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Esquire All-American Jazz Concert

Featuring Louis Armstrong, Benny Goodman and other jazz legends

Stevie Wonder: The Definitive Collection

Stevie Wonder

Paris 1919: Six Months That Changed the World

Margaret MacMillan

Mayor for Life: The Incredible Story of Marion Barry, Jr.

Marion Barry, Jr. and Omar Tyree

To Catch A Thief

Starring Cary Grant, Grace Kelly and Jessie Royce Landis, and directed by Alfred Hitchcock

Dances with Wolves

Starring Kevin Costner and Mary McDonnell, and directed by Kevin Costner

On This Day December 2

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The Best of The Monkees

The Monkees

The Definitive Collection

The Temptations

Blacklisted By History

M. Stanton Evans

Good Will Hunting

Starring Ben AffleckMatt DamonRobin Williams, Minnie Driver and Stellan Skarsgård, and directed by Gus Van Sant

Enron: The Smartest Guys in the Room

Starring Peter Coyote, Michael Lugenbuehl and Mark Salzberg, and directed by Alex Gibney

House of Versace

Deborah Ball

Getting a Grip: On My Body, My Mind, My Self

Monica Seles

On This Day November 21

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Come On, Get Happy! The Very Best of The Partridge Family

The Partridge Family

A Night at the Opera

Queen

The Bridge: The Building of the Verrazano-Narrows Bridge

Gay Talese

Dallas (Classic Series), Seasons 1 & 2

Starring Larry Hagman, Linda Gray, Barbara Bel Geddes, Patrick Duffy and Victoria Principal

It Ain't Over . . . Till It's Over

Marlo Thomas

Caddyshack

Starring Chevy Chase, Rodney Dangerfield, Bill Murray and Ted Knight, and directed by Harold Ramis

On This Day October 25

History Highlights

1962 – Tensions escalate between the United States and Soviet Union over the Cuban Missile Crisis. During a U.N. Security Council meeting, U.S. Ambassador Adlai Stevenson demands that his Soviet counterpart confirm whether his country is installing missiles in Cuba, saying, “I am prepared to wait for my answer until hell freezes over.”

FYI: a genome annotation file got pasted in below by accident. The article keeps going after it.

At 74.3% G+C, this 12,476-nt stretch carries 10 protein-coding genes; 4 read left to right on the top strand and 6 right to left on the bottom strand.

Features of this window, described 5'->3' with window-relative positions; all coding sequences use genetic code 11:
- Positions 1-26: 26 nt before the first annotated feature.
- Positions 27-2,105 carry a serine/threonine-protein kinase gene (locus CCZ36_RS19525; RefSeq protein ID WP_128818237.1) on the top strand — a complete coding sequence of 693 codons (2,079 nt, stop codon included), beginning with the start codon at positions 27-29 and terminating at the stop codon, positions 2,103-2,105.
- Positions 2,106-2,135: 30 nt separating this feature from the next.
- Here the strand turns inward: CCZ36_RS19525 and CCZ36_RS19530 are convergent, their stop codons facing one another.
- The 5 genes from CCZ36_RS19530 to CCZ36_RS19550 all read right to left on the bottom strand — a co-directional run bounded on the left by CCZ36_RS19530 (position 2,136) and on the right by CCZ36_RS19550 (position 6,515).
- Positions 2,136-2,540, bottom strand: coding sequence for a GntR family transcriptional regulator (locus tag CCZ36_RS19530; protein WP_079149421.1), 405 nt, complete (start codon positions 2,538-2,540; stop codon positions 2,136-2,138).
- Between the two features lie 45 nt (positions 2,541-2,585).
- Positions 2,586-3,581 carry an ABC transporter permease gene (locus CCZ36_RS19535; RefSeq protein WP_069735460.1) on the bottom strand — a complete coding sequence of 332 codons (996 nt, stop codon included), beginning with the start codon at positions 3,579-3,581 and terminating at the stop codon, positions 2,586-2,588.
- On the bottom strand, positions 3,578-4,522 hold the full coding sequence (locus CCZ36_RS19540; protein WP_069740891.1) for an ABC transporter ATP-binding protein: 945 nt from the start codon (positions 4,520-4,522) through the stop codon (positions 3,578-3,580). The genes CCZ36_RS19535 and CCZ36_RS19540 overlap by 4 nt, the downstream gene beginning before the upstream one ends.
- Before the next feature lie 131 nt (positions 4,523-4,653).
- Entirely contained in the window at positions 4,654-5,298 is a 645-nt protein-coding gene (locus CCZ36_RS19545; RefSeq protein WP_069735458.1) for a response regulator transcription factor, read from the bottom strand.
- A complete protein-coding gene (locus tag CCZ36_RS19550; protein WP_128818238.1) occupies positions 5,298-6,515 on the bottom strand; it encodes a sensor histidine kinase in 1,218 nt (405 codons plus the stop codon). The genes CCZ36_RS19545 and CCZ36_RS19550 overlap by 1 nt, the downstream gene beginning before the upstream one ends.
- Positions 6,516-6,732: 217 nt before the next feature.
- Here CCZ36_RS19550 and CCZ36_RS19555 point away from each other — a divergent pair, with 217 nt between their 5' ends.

1971 –  Sixteen years after Disneyland opens in Anaheim, California, the official dedication of Walt Disney World takes place in Orlando, Florida. Walt Disney’s brother, Roy O. Disney, and Mickey Mouse preside, followed by a grand opening parade through the Magic Kingdom. The celebration is taped for a special that airs on NBC four days later.

1982 – The sitcom “Newhart” premieres on CBS, starring Bob Newhart as an author and Vermont innkeeper.

1983 – The U.S. and its Caribbean allies invade Grenada just days after the island nation’s leader is killed in a coup.

1994 – In a case that garnered international attention, Susan Smith notifies South Carolina authorities that she was carjacked by a man who sped off with her two young boys still buckled in the back seat of her car. Nine days later, she confesses that she made up the story after driving her own car into a lake to drown the kids because she was having an affair with a man who did not want children. Smith is convicted of two counts of murder and sentenced to life in prison.

2002 – Golden Globe and Grammy-winning actor and singer Richard Harris, whose career spanned six decades and included starring roles in movies like “Camelot” and the “Harry Potter” series, dies of cancer at age 72. Harris had a 1968 hit single, “MacArthur Park,” which Donna Summer later covered.

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Guilty

Barbra Streisand

True Colors

Cyndi Lauper

Adlai Stevenson: His Life and Legacy

Porter McKeever

The Disney Story: Chronicling the Man, the Mouse and the Parks

Aaron H. Goldberg

Helen Reddy's Greatest Hits (And More)

Helen Reddy

Dazed and Confused

Starring Ben Affleck, Matthew McConaughey and Adam Goldberg, and directed by Richard Linklater